If you're concerned, just transfer the bread to a tea towel and wring it out. But for most recipes, the quantity of milk to that of bread is so low that you won't get the sort of mush you're envisioning.
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Post Options Post Options   Thanks (0) Thanks(0)   Quote Margi Cintrano Quote  Post ReplyReply Direct Link To This Post Posted: 05 November 2012 at 09:44
Tas,
 
This is a very common Mediterranean method of adding bread, as if you just add the crumbs, the texture shall not be " smooth " and shall be coarse and the crumbs shall overpower the taste of the ingredients you are seeking. It is commonly done in most recipes in Spain, Italia & Greece.
 
Meatball, Meatloaf, Ragù are 3 dishes where this is commonly employed.
 
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Post Options Post Options   Thanks (0) Thanks(0)   Quote TasunkaWitko Quote  Post ReplyReply Direct Link To This Post Posted: 05 November 2012 at 09:45

my main concern was that it would all simply fall apart and pretty much dissolve, but it sounds like that wouldn't be the case. i see this concept in several recipes, but have never really udnerstood it - will simply have to try it!

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Post Options Post Options   Thanks (0) Thanks(0)   Quote Margi Cintrano Quote  Post ReplyReply Direct Link To This Post Posted: 05 November 2012 at 09:57
Tas,
 
I am sure that falling apart shall not be the case, unless you overload with eggs and do not wringout the milk thoroughly.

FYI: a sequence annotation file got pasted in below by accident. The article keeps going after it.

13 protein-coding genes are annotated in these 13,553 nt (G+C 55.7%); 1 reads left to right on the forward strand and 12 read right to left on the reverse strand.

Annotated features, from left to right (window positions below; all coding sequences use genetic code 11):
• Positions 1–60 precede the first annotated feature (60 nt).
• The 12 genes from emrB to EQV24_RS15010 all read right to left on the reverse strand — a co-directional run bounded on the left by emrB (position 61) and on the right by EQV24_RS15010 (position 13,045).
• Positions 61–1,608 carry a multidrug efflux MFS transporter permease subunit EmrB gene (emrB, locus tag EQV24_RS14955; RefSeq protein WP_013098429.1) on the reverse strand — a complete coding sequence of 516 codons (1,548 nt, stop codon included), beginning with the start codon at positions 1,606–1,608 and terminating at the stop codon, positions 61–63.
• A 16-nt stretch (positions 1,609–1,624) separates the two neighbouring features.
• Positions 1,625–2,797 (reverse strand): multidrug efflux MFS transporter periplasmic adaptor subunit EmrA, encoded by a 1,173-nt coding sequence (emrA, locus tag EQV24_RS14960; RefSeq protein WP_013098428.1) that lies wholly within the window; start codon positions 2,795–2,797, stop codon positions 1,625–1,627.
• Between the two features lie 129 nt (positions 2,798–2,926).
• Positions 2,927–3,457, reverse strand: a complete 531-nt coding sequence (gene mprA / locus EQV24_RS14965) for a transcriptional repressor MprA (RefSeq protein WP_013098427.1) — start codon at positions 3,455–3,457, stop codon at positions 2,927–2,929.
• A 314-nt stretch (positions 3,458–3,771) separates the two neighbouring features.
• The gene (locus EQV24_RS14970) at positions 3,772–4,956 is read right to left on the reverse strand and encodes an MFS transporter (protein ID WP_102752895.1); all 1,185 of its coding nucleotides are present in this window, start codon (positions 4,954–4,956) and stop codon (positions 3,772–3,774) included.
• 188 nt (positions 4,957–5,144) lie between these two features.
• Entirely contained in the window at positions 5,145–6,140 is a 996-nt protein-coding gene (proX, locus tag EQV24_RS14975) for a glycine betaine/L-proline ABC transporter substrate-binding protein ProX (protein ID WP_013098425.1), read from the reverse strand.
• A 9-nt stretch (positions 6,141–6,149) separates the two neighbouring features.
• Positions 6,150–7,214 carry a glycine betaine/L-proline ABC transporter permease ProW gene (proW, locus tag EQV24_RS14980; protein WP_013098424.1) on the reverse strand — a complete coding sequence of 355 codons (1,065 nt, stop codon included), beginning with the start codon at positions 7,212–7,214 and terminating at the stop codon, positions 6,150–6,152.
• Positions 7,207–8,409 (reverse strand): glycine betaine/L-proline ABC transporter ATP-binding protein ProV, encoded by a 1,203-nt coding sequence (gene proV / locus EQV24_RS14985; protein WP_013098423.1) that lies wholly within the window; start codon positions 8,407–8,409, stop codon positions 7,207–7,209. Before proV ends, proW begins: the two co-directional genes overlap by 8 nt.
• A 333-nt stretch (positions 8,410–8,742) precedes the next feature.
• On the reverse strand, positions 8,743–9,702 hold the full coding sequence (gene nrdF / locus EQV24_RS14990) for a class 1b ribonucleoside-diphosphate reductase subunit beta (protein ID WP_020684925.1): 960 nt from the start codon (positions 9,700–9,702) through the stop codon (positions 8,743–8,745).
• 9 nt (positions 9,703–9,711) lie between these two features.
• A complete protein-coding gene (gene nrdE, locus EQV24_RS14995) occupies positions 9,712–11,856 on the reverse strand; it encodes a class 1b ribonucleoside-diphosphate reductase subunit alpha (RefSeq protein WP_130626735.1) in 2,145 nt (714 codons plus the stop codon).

Yes, I am sure you shall find it to provide dynamic tasting Mediterranean dishes, as this is employed in uncountable dishes here.
 
Kindest,
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Post Options Post Options   Thanks (0) Thanks(0)   Quote HistoricFoodie Quote  Post ReplyReply Direct Link To This Post Posted: 05 November 2012 at 10:04
 if you just add the crumbs, the texture shall not be " smooth " and shall be coarse and the crumbs shall overpower the taste of the ingredients
 
This often depends on the amount of liquid in the dish, Margi. For example, in your fish ball recipe, the egg provides all the liquid. So crumbs would remain coarse and overpowering. In other recipes, however, those that have more liquid content, they merely act as a binder.
 
But your general point is valid. Moistened bread makes a much smoother consistency.
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Post Options Post Options   Thanks (0) Thanks(0)   Quote TasunkaWitko Quote  Post ReplyReply Direct Link To This Post Posted: 05 November 2012 at 10:07
When I made Swedish Färsrullader (OMG GOOD, by the way - check out the link!), i was surprised to find that cream was added to the breadcrumbs in the recipe, and now reading the posts above, it makes more sense.
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Post Options Post Options   Thanks (0) Thanks(0)   Quote Margi Cintrano Quote  Post ReplyReply Direct Link To This Post Posted: 05 November 2012 at 10:22
Tas and Brook,
 
I believe a light style cream shall work as a sub for the milk.
 
Brook: Yes, the general point is valid. It does create a much smoother consistency, especially if there are no eggs added. It is a binder and here in the Mediterranean it is very common to employ even if you are adding an egg or 2. To give substance, as these are still Pastoral Peasant Agricultural Lands.
( Spain and Italy and many parts of Greece ).
 
 
 
 
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Post Options Post Options   Thanks (0) Thanks(0)   Quote Margi Cintrano Quote  Post ReplyReply Direct Link To This Post Posted: 05 November 2012 at 12:45
Tas. Firm white fish works and trout or salmon or chicken breast too. You can also prepare them with ham that is put in a FP or veggies and cheese. Margi.